07/24/2009 05:12 am ET Updated May 25, 2011

Health Care: Why We're One Letter Off

We have missed the boat by only one letter in attempting to solve our health care crisis: It's not WHO that should fix it (the HMO's, PPO's, the State, and the Feds) but WHY it fundamentally needs fixing. What is actually broken is the upside-down way we have been looking at this problem. We are trying to fix a costly "reactive" health care system rather than create a cost-saving "proactive" program.

We need to immediately initiate a massive preventative health care program in order to truly stop the bleeding of now over a trillion dollars in health care costs. We must utilize our best technology, peer into our individual futures with the newly mapped human genome, and for the first time easily identify those at risk for known chronic, debilitating, and expensive diseases. We'll then be able to maneuver around them with personalized preventative care plans, based on targeted education, medications, and life-style adjustments. And most importantly, incentivize everyone for good behaviors (what if your insurance company actually paid you for losing weight, joining a gym, or cutting your calories in half?).

Every one of us, starting at birth, would have access to state of the art diagnostics like endoscopies, heart scans, genetic testing, and exposing biomarkers found in our blood and known to be associated with specific diseases. We can already identify who is at risk for diabetes, Alzheimer's, heart disease, addiction, cancers, and mental illness. Take addiction as an example of what should be done. Less than ½ of 1% of all doctors treat addiction, yet it's the most menacing of health problems, especially in adolescents. In a recent survey of senior medical students, 65 % admitted they felt incapable of treating alcoholism. So the first thing we should do is increase the training of physicians and other health care professionals about this disease. We must educate those at high risk (genetics and environmental cues have been clearly identified to select out those that are vulnerable), address their individual neurochemistry that could potentially drive their addictive behavior, fix that, and monitor their progress until they enter adulthood. The judgment part of the brain (the prefrontal cortex) is not fully developed until we are in our early twenties, making adolescence a vulnerable period in anyone's life for making mistakes and creating behaviors that have long-lasting health implications. Identifying adolescents at risk and intervening early is good insurance for a healthier adult, in any chronic disease.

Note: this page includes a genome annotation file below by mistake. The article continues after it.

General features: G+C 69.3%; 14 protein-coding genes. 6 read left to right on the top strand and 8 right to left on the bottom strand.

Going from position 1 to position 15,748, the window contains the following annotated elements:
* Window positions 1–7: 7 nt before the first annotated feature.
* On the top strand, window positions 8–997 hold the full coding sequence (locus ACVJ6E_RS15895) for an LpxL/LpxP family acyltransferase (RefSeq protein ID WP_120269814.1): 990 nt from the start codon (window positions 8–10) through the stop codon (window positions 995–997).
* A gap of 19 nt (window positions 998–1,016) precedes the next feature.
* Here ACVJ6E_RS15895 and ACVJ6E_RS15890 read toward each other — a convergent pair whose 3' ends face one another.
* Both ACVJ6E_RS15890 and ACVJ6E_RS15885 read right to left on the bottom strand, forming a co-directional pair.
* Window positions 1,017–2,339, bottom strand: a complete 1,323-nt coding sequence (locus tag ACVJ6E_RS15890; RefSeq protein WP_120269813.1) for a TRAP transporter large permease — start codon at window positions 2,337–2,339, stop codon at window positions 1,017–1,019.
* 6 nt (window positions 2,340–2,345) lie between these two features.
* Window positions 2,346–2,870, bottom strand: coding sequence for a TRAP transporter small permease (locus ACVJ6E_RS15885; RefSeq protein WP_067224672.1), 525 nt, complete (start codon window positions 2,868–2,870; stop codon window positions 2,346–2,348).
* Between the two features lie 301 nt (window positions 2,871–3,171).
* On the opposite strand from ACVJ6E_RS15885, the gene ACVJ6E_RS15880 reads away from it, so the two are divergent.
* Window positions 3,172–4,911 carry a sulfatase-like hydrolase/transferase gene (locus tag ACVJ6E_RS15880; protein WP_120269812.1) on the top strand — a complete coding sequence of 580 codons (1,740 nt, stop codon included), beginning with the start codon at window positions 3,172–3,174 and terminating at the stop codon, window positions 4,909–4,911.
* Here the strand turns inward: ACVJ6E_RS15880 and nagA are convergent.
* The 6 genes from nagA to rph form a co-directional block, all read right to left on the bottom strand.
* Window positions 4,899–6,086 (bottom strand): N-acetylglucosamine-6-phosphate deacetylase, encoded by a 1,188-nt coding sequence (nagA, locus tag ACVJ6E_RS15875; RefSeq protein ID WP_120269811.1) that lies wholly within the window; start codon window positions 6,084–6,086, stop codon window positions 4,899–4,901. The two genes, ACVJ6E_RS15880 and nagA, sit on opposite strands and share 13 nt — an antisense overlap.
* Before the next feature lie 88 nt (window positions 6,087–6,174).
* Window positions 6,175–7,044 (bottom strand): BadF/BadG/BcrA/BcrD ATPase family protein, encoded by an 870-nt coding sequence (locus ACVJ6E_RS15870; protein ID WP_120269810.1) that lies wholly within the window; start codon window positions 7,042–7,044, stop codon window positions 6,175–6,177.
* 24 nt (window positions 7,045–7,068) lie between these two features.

All of this comes at a time when those my age will sit heavily on the health care burden we will all share over the next ten years. Let us pray that someone in the government will vow to "stand on their head" to solve this problem, and finally be able to see the solution from the right direction.